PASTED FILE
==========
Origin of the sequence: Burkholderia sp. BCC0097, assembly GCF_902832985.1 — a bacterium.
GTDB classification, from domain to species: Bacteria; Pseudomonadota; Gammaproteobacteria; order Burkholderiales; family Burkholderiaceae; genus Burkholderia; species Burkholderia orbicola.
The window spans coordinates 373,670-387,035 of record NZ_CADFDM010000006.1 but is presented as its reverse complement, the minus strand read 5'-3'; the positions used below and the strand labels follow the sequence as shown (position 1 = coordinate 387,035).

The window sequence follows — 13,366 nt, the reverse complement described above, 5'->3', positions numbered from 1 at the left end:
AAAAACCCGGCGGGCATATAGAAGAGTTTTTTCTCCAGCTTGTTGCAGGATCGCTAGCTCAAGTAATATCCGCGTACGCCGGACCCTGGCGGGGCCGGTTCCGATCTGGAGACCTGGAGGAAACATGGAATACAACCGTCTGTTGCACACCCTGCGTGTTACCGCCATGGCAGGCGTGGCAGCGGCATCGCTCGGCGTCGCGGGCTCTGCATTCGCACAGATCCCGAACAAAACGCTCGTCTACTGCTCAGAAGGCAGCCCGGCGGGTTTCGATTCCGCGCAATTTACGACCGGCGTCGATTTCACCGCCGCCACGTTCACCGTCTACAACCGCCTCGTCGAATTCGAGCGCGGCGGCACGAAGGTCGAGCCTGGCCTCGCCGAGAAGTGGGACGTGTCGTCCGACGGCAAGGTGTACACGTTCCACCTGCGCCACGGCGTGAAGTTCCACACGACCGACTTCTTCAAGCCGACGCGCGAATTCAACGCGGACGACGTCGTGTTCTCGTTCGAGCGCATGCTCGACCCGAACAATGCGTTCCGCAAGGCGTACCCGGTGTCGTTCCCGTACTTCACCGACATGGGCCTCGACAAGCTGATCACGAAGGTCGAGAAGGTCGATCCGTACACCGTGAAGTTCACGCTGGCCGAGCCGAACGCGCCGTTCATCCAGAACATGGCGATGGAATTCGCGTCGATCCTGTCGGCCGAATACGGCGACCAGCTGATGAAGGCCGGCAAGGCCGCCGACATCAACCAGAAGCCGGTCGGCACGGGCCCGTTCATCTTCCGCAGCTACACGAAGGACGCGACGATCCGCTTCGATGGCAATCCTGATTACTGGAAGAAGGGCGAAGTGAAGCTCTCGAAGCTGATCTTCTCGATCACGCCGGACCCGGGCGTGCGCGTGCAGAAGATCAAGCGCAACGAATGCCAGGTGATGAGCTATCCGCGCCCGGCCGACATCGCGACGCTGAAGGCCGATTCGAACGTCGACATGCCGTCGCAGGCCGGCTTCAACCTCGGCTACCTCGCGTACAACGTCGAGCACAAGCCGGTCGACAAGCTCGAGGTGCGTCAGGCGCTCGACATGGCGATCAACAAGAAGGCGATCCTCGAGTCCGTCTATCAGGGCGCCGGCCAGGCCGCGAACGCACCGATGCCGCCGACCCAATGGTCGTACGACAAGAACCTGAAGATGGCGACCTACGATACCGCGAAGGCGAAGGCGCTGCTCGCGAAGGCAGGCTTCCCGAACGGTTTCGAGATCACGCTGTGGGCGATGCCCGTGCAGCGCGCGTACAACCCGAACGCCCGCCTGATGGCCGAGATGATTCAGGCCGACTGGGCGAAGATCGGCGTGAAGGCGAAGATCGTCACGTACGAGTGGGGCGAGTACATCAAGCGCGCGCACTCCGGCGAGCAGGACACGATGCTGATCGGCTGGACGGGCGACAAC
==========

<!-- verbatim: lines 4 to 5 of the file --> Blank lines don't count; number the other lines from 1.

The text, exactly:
The window sequence follows — 13,366 nt, the reverse complement described above, 5'->3', positions numbered from 1 at the left end:
AAAAACCCGGCGGGCATATAGAAGAGTTTTTTCTCCAGCTTGTTGCAGGATCGCTAGCTCAAGTAATATCCGCGTACGCCGGACCCTGGCGGGGCCGGTTCCGATCTGGAGACCTGGAGGAAACATGGAATACAACCGTCTGTTGCACACCCTGCGTGTTACCGCCATGGCAGGCGTGGCAGCGGCATCGCTCGGCGTCGCGGGCTCTGCATTCGCACAGATCCCGAACAAAACGCTCGTCTACTGCTCAGAAGGCAGCCCGGCGGGTTTCGATTCCGCGCAATTTACGACCGGCGTCGATTTCACCGCCGCCACGTTCACCGTCTACAACCGCCTCGTCGAATTCGAGCGCGGCGGCACGAAGGTCGAGCCTGGCCTCGCCGAGAAGTGGGACGTGTCGTCCGACGGCAAGGTGTACACGTTCCACCTGCGCCACGGCGTGAAGTTCCACACGACCGACTTCTTCAAGCCGACGCGCGAATTCAACGCGGACGACGTCGTGTTCTCGTTCGAGCGCATGCTCGACCCGAACAATGCGTTCCGCAAGGCGTACCCGGTGTCGTTCCCGTACTTCACCGACATGGGCCTCGACAAGCTGATCACGAAGGTCGAGAAGGTCGATCCGTACACCGTGAAGTTCACGCTGGCCGAGCCGAACGCGCCGTTCATCCAGAACATGGCGATGGAATTCGCGTCGATCCTGTCGGCCGAATACGGCGACCAGCTGATGAAGGCCGGCAAGGCCGCCGACATCAACCAGAAGCCGGTCGGCACGGGCCCGTTCATCTTCCGCAGCTACACGAAGGACGCGACGATCCGCTTCGATGGCAATCCTGATTACTGGAAGAAGGGCGAAGTGAAGCTCTCGAAGCTGATCTTCTCGATCACGCCGGACCCGGGCGTGCGCGTGCAGAAGATCAAGCGCAACGAATGCCAGGTGATGAGCTATCCGCGCCCGGCCGACATCGCGACGCTGAAGGCCGATTCGAACGTCGACATGCCGTCGCAGGCCGGCTTCAACCTCGGCTACCTCGCGTACAACGTCGAGCACAAGCCGGTCGACAAGCTCGAGGTGCGTCAGGCGCTCGACATGGCGATCAACAAGAAGGCGATCCTCGAGTCCGTCTATCAGGGCGCCGGCCAGGCCGCGAACGCACCGATGCCGCCGACCCAATGGTCGTACGACAAGAACCTGAAGATGGCGACCTACGATACCGCGAAGGCGAAGGCGCTGCTCGCGAAGGCAGGCTTCCCGAACGGTTTCGAGATCACGCTGTGGGCGATGCCCGTGCAGCGCGCGTACAACCCGAACGCCCGCCTGATGGCCGAGATGATTCAGGCCGACTGGGCGAAGATCGGCGTGAAGGCGAAGATCGTCACGTACGAGTGGGGCGAGTACATCAAGCGCGCGCACTCCGGCGAGCAGGACACGATGCTGATCGGCTGGACGGGCGACAAC